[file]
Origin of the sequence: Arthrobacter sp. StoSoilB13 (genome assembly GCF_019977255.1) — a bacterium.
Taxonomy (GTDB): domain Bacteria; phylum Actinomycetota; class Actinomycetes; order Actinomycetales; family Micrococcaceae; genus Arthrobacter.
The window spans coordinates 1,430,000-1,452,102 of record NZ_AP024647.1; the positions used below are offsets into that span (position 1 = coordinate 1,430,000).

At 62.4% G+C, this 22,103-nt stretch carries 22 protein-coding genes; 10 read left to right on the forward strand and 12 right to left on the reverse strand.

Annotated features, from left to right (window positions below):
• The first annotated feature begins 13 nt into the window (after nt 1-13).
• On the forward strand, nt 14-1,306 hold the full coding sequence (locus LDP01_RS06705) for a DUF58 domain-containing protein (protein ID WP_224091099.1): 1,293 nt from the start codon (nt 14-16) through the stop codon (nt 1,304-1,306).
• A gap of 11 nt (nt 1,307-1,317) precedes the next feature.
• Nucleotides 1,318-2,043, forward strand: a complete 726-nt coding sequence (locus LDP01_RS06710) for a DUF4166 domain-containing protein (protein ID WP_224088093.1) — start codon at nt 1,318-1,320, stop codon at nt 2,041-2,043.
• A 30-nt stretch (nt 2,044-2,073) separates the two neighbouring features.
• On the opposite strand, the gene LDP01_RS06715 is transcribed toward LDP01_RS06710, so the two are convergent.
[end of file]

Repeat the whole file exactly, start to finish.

Origin of the sequence: Arthrobacter sp. StoSoilB13 (genome assembly GCF_019977255.1) — a bacterium.
Taxonomy (GTDB): domain Bacteria; phylum Actinomycetota; class Actinomycetes; order Actinomycetales; family Micrococcaceae; genus Arthrobacter.
The window spans coordinates 1,430,000-1,452,102 of record NZ_AP024647.1; the positions used below are offsets into that span (position 1 = coordinate 1,430,000).

At 62.4% G+C, this 22,103-nt stretch carries 22 protein-coding genes; 10 read left to right on the forward strand and 12 right to left on the reverse strand.

Annotated features, from left to right (window positions below):
• The first annotated feature begins 13 nt into the window (after nt 1-13).
• On the forward strand, nt 14-1,306 hold the full coding sequence (locus LDP01_RS06705) for a DUF58 domain-containing protein (protein ID WP_224091099.1): 1,293 nt from the start codon (nt 14-16) through the stop codon (nt 1,304-1,306).
• A gap of 11 nt (nt 1,307-1,317) precedes the next feature.
• Nucleotides 1,318-2,043, forward strand: a complete 726-nt coding sequence (locus LDP01_RS06710) for a DUF4166 domain-containing protein (protein ID WP_224088093.1) — start codon at nt 1,318-1,320, stop codon at nt 2,041-2,043.
• A 30-nt stretch (nt 2,044-2,073) separates the two neighbouring features.
• On the opposite strand, the gene LDP01_RS06715 is transcribed toward LDP01_RS06710, so the two are convergent.